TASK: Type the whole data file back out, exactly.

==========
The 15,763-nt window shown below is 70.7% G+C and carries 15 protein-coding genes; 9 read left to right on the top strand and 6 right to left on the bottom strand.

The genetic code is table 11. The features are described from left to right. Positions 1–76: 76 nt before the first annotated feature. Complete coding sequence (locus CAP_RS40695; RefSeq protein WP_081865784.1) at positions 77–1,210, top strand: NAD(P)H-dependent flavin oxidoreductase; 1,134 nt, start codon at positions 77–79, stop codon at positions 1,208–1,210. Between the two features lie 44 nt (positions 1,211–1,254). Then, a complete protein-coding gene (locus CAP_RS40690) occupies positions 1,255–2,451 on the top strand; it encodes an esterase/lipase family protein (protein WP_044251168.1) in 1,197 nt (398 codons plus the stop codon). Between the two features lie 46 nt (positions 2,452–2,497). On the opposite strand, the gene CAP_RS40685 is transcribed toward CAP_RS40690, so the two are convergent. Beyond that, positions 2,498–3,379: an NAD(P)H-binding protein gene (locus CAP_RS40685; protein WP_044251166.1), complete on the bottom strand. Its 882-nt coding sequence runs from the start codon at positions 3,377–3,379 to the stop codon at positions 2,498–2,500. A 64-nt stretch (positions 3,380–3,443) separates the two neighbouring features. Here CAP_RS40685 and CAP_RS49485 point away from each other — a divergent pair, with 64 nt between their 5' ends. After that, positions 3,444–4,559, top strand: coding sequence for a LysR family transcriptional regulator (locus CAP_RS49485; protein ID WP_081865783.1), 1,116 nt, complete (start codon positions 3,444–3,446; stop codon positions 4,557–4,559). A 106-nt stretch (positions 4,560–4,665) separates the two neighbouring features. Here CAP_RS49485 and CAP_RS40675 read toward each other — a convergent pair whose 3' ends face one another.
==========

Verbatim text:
The 15,763-nt window shown below is 70.7% G+C and carries 15 protein-coding genes; 9 read left to right on the top strand and 6 right to left on the bottom strand.

The genetic code is table 11. The features are described from left to right. Positions 1–76: 76 nt before the first annotated feature. Complete coding sequence (locus CAP_RS40695; RefSeq protein WP_081865784.1) at positions 77–1,210, top strand: NAD(P)H-dependent flavin oxidoreductase; 1,134 nt, start codon at positions 77–79, stop codon at positions 1,208–1,210. Between the two features lie 44 nt (positions 1,211–1,254). Then, a complete protein-coding gene (locus CAP_RS40690) occupies positions 1,255–2,451 on the top strand; it encodes an esterase/lipase family protein (protein WP_044251168.1) in 1,197 nt (398 codons plus the stop codon). Between the two features lie 46 nt (positions 2,452–2,497). On the opposite strand, the gene CAP_RS40685 is transcribed toward CAP_RS40690, so the two are convergent. Beyond that, positions 2,498–3,379: an NAD(P)H-binding protein gene (locus CAP_RS40685; protein WP_044251166.1), complete on the bottom strand. Its 882-nt coding sequence runs from the start codon at positions 3,377–3,379 to the stop codon at positions 2,498–2,500. A 64-nt stretch (positions 3,380–3,443) separates the two neighbouring features. Here CAP_RS40685 and CAP_RS49485 point away from each other — a divergent pair, with 64 nt between their 5' ends. After that, positions 3,444–4,559, top strand: coding sequence for a LysR family transcriptional regulator (locus CAP_RS49485; protein ID WP_081865783.1), 1,116 nt, complete (start codon positions 3,444–3,446; stop codon positions 4,557–4,559). A 106-nt stretch (positions 4,560–4,665) separates the two neighbouring features. Here CAP_RS49485 and CAP_RS40675 read toward each other — a convergent pair whose 3' ends face one another.